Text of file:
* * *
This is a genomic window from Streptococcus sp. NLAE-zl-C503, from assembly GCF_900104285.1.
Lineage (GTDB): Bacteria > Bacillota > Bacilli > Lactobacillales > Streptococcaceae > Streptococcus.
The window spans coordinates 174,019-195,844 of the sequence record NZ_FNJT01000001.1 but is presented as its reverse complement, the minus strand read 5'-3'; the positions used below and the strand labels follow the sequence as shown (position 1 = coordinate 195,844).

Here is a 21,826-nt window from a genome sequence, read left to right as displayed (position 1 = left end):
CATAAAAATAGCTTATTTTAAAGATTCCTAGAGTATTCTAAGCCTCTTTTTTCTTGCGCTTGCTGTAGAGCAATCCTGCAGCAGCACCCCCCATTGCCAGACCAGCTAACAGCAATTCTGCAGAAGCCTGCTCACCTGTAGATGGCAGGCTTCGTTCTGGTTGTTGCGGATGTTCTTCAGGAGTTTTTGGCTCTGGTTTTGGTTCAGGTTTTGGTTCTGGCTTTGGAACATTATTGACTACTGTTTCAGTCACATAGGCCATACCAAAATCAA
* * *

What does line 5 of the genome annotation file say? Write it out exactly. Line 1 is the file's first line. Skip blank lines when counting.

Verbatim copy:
CATAAAAATAGCTTATTTTAAAGATTCCTAGAGTATTCTAAGCCTCTTTTTTCTTGCGCTTGCTGTAGAGCAATCCTGCAGCAGCACCCCCCATTGCCAGACCAGCTAACAGCAATTCTGCAGAAGCCTGCTCACCTGTAGATGGCAGGCTTCGTTCTGGTTGTTGCGGATGTTCTTCAGGAGTTTTTGGCTCTGGTTTTGGTTCAGGTTTTGGTTCTGGCTTTGGAACATTATTGACTACTGTTTCAGTCACATAGGCCATACCAAAATCAA